"You weren't lying now were you?" I asked Spratt.

"Nope," he said. "But don't tell anybody. This is our little secret."

Rick Spratt can be reached via Facebook or call him at (352) 302-1606.


Captainís Corner: Itís a good time to focus on snook

Snook have been a main focus on my most recent trips. This time of year, snook inhabit the beaches, gathering in the ditches and swashes along shore. Jetties or rock structures are also a favorite habitat for snook to lurk, looking to ambush bait fis...
Published: 06/18/18
Updated: 06/19/18

Captainís Corner: Tips on targeting American Red Snapper

American Red Snapper (ARS) season opened a few days ago and some types of bottom are holding bigger schools of ARS then other bottom types. The hard bottom areas that most fishermen prefer are holding large schools of ARS, but the fish have yet to m...
Published: 06/18/18

Captainís Corner: Trout bite at its best

The trout bite has been the best Iíve seen all year. Fish up to 26 inches have been common recently. Fish are sitting on the flatsí deeper edges, where the water is deeper and cooler, and moves a little more swiftly. Live sardines and hard plastic ba...
Published: 06/16/18
Updated: 06/17/18

Captainís Corner: Fishing this month is all about diversity

This is the month of diverse opportunity. The choice of species is unlimited, as long as you have the bait. You can target snook and tarpon in the morning, then fish for Spanish mackerel, bluefish, snapper, sharks and cobia in the afternoon. The tarp...
Published: 06/15/18

Captainís Corner: When itís tarpon time, itís also shark time

Tarpon get most of the attention when talking about exciting fly action for large fish in our area. Baitfish are more prolific, and large tarpon follow their forage and populate most of our local waters. Following them are fish that consider tarpon t...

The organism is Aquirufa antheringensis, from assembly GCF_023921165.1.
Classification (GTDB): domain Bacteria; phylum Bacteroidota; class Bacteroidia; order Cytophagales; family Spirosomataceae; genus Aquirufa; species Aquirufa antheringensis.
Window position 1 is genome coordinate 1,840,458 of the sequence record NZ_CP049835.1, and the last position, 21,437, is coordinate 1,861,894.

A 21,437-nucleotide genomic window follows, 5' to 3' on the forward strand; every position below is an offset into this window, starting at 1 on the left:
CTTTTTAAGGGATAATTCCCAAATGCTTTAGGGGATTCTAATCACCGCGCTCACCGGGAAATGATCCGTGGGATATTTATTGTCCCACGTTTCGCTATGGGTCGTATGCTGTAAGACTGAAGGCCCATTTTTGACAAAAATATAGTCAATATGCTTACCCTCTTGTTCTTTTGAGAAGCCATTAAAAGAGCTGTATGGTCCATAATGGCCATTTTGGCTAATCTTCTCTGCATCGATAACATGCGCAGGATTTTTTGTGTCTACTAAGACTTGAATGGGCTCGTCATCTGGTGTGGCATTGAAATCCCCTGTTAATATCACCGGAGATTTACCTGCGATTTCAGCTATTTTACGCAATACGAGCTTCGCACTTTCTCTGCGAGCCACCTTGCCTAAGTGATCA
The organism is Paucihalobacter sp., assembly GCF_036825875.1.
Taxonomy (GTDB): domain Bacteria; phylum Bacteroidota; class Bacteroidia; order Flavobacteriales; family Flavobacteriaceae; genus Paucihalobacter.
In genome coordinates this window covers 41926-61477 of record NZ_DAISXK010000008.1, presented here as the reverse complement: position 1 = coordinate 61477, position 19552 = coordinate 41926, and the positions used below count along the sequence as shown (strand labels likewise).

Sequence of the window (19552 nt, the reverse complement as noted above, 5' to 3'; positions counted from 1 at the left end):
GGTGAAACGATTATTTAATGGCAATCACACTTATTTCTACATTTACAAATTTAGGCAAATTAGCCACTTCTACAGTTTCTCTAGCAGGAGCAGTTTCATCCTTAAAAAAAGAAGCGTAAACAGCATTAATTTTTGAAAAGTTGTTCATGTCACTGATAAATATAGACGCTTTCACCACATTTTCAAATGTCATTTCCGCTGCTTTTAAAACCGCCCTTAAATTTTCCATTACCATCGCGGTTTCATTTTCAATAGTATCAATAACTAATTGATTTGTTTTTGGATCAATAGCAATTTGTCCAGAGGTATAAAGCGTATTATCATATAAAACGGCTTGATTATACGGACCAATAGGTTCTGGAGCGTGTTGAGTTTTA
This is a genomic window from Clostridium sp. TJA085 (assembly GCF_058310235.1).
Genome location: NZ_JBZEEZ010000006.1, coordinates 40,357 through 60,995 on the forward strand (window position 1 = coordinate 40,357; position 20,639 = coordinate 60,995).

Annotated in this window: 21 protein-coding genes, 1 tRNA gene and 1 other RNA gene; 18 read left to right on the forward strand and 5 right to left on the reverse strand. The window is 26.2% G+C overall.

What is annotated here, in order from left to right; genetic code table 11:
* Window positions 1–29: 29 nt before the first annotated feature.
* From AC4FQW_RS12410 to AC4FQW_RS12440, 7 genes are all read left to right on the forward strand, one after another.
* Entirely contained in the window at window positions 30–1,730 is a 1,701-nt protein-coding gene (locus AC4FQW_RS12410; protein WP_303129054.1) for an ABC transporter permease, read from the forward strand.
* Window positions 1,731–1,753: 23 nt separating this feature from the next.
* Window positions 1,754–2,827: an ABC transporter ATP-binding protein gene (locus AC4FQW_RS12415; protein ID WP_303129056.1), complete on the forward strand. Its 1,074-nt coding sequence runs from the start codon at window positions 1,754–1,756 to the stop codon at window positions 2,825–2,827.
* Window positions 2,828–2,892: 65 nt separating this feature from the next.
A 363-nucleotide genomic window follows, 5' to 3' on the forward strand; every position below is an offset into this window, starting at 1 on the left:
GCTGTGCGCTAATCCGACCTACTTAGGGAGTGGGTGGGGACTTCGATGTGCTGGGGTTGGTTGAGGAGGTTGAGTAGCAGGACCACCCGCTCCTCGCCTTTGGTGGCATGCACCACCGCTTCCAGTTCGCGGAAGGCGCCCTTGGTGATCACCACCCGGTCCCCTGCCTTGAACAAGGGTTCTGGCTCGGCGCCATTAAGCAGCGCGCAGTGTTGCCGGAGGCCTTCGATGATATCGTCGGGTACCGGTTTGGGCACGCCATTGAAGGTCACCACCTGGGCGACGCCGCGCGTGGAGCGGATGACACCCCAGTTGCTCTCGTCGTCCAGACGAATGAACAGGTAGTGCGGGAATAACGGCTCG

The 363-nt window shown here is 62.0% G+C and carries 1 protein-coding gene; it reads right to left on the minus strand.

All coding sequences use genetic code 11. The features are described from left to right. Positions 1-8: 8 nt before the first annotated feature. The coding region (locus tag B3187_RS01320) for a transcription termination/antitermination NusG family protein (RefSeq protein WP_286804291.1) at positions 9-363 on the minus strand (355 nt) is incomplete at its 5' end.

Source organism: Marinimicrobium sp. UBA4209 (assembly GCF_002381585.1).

Published: 06/12/18
Updated: 06/14/18

Captainís Corner: This is your best time for tarpon fishing

Now is the best time to target tarpon. Silver kings are cruising the beaches on their yearly migration up and down the stateís west coast. This weekís strong new moon tides and the strong full moon tides in two weeks provide some of the best action f...
Published: 06/12/18
Updated: 06/13/18

Captainís Corner: Turn attention to gag grouper and red snapper

Attention has turned to gag grouper and red snapper for many offshore fishermen. Red snapper can be best targeted in waters 105 feet and deeper, with some available in water as shallow as 60 feet. Although the snapper will be found on high profile st...
Published: 06/11/18
Updated: 06/12/18

Captainís Corner: Pompano popping up at passes, along beach

Over the past few weeks, pompano have started to appear around the passes and along the beach. These tasty members of the jack family are one of the most difficult fish to find and keep track of. Just when you think youíve figured out a reliable time...
Published: 06/10/18
Updated: 06/11/18

Captainís Corner: Many fish now in their deep summer areas

Many fish have moved into their deep summer areas. This has been the pattern the past week. Snook are in their spawning areas waiting for the tide and moon to align. Iíve been leaving them alone and opting for the more steady action trout have been p...
Published: 06/08/18
Updated: 06/10/18

Captainís Corner: Pompano in the spotlight

Pompano are arriving at the locations where they will be found for the next six months. The most underutilized species in Tampa Bay, pompano are not only among the best to have for dinner, they fight great. Targeting pompano is pretty easy. You have ...
Published: 06/05/18
Updated: 06/07/18